As it turns out, I am one of the former: I am an academic technologist. I work with new technologies in education for a living. But like the other tech savvy teachers with whom I have been working, I too was hesitant to embrace these tools.

I have kept myself intentionally off the online radar. Googling for “Jeremy Angoff” would yield practically nothing. Now, however, I am learning to control (to the best of my ability) what you see when you Google for me. My goal is to create an online persona that accurately presents my professional life, and so far I’m happy with how it is coming together.

Just as I limited my online presence for the past few years, I am now nurturing an appropriate online presence now. As I learn how to nurture my own online presence, I can also teach other how to do the same.

But why did it take me so long to warm up to social media? And why are other tech savvy folks like me still avoiding this medium?

Perhaps this is the case: We who are tech savvy considered adopting social tools like Twitter several years ago when they were primarily being used to post information of limited value like what we had for breakfast. We were turned off of it early, and therefore turned it off. We closed our eyes back then to the way social media is being used now.

Those who feared it at first – the tech timid – are just now seeing the huge impact Twitter and other new media are having across the word: political movements, natural disasters, fund raising… and perhaps the potential for professional development.

Could that be it? I’m sure I don’t know, but if you have any thoughts on this please write a comment or contact me on Twitter @mytakeonit. Maybe my selection size is too small.

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That’s just my take on it. The facts presented in my blog are correct to the best of my knowledge, and the opinions belong to those who state them. Don’t believe something I say? Look it up. Don’t like something I say? Let’s talk about it. Leave me a comment.

My personal learning network (PLN) and how to build your own

April 21, 2011 § Leave a comment

Ok, I admit it: I’m addicted. My PLN is driving my recent self-guided professional development. It’s not just that, though. I’m evangelizing! I’m spreading the Word and the Word is… Well… Many. Many, many words. Read on if you’re interested.

What’s a PLN (Personal Learning Network, aka Online Learning Network)?

It’s a self-created, online, self-directed system for professional development and professional networking. (Or at least thats how I’m using my PLN. For now. It doesn’t have to be professional).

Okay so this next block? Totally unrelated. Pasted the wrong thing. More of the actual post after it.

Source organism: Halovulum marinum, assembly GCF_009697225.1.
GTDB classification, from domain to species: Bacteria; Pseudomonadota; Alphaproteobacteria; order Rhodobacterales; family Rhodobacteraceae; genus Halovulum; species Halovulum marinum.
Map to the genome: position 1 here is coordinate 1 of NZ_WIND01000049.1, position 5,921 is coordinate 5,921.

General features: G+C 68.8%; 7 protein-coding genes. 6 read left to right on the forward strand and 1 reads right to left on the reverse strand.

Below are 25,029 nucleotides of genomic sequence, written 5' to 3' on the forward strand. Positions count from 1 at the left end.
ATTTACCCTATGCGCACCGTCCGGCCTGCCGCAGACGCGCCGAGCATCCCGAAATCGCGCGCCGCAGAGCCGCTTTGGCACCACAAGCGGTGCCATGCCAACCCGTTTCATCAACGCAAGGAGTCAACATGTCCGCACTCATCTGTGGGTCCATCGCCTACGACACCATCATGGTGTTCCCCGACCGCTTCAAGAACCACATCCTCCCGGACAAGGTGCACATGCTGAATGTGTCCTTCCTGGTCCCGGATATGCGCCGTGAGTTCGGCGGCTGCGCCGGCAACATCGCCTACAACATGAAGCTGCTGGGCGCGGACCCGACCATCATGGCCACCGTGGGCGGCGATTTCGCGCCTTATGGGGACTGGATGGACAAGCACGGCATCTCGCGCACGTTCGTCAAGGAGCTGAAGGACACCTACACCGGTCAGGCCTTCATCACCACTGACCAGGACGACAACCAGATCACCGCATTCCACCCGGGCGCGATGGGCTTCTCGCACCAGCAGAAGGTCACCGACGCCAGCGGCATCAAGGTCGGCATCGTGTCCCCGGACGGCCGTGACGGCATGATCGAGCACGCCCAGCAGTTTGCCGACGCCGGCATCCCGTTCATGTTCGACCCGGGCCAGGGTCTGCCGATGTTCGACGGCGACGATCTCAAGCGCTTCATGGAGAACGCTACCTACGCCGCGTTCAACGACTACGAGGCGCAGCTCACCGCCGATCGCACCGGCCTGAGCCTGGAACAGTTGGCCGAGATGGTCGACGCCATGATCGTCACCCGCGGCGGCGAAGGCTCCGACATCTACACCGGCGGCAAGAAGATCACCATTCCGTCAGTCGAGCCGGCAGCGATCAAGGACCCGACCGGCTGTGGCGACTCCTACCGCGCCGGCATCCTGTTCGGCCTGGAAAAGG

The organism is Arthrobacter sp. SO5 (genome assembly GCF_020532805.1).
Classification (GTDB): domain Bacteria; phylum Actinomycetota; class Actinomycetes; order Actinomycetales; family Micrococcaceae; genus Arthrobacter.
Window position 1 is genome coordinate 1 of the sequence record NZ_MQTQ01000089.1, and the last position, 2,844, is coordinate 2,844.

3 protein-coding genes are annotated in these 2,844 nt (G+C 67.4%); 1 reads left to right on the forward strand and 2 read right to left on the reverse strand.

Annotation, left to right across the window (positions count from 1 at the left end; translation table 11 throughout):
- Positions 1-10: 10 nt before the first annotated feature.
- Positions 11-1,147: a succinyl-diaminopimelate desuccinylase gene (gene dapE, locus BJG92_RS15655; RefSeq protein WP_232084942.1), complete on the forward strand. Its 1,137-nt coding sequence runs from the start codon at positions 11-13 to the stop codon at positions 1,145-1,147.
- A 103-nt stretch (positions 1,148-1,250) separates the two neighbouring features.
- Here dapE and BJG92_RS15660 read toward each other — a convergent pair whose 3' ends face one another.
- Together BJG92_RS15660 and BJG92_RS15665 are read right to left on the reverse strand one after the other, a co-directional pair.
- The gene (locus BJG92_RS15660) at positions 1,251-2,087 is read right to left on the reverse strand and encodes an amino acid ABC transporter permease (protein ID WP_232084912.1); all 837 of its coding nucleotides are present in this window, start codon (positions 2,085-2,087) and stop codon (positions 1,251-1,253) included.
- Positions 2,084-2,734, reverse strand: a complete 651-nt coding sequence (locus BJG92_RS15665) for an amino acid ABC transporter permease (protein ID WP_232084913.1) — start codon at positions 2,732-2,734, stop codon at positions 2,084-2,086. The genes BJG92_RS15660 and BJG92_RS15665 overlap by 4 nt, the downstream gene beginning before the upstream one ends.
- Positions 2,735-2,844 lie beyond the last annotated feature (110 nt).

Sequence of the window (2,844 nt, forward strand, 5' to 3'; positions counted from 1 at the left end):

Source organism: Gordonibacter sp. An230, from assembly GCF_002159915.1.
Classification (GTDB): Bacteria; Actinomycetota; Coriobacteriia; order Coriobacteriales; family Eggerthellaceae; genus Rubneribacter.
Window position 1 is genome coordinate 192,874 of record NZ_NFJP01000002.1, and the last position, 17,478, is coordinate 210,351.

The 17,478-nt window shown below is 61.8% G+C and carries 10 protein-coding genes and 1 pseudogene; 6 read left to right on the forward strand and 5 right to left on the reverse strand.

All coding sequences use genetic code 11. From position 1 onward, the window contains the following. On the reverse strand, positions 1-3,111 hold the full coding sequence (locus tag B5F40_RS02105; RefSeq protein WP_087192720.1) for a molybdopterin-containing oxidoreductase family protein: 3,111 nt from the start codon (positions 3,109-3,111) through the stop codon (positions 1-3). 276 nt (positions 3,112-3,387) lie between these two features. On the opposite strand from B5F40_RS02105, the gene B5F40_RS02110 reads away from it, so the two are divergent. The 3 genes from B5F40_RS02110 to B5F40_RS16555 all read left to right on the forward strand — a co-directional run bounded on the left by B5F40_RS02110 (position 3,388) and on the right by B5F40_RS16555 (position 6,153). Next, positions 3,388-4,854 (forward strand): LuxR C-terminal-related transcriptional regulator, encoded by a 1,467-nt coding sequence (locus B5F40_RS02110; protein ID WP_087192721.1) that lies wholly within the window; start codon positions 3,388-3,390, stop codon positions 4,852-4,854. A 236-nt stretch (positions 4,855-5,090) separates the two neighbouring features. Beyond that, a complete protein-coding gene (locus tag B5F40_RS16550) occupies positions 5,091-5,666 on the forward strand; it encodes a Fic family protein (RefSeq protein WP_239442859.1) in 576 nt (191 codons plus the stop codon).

You already know how to answer a simple question using the Tubes, right? Have a question: Google for the answer.

But what if you don’t have a simple question but a line of inquiry? What if the answer isn’t straight forward? Instead of asking a question and searching for the answer, you can have the information from any topic come to you, and you can read that info any time, any where.

Take for example professional development (that’s the goal of my PLN). I am endlessly interested in Academic Technology and Educational Reform. I can’t type that into Google and expect to get back a step-by-step plan for changing the world of education.

Traditionally I would go to grad school (and probably still will) and spend a few years and a few thousand dollars on my education (see this post on “Higher Education, is it Worth it?”). Or on a smaller scale I might attend a conference in my field (will definitely still do that!). But how do I decide exactly what to study? What do I do between conferences to keep myself up on these ever-changing fields of Academic Technology and Educational Reform?

Like I said, I can start with nothing. Or rather, one thing: a single person whose ideas interest me, whose thoughts provoke me, and whose opinions I value. Maybe a speaker I heard at a conference or a visionary from my field. The best place to start is on Twitter (you don’t even need an account). Find that person on Twitter, and pay attention to what they are tweeting about.

Simple enough, right? Well that’s a good start, anyway. But here’s where it begins to get interesting: With Twitter, you can see who your person is interested in by seeing who they are “following” on Twitter. If someone they are following is interesting to you, follow that person too. And then see who they are following, and so on. Follow enough people that your Twitter timeline (Twitter’s inbox) is filling up but not filling too quickly.

But that’s just a start. Inevitably, people will start tweeting interesting blog entries. Find a blog that’s interesting, add it to your “blogroll” (list of blogs that you follow or read on a regular basis). You now have plenty of reading material to get you started, but here’s where you can go from passive learning (reading) to active learning: start contributing.

Start posting your own thoughts on Twitter, or tweeting about blog entries that speak to you. Share your experience with others. Post comments on blogs, and even start keeping a blog yourself. It doesn’t have to be formal – this is for you – but commit to it.

Sure, there’s a lot of noise on twitter, but you need to ignore what you can, and eat up the stuff you like. Before long you’ll get the hang of it and have the start of your very own Personal Learning Network! Once you do, it’s like attending a tiny little conference every day, tailored to whatever topic you choose.

For specific instructions on how to use Twitter, start your own blog, or other topics I mentioned in this blog entry, Google for it, comment on my blog, or send me a message in twitter @mytakeonit and I’ll write a follow-up.

Also check out this blog post from FreeTech4Teachers.com.

But that’s just my take on it. The facts presented in my blog may not be accurate, and the opinions belong to those who state them. Don’t believe something I say? Look it up. Don’t like something I say, let’s talk about it. Leave me a comment.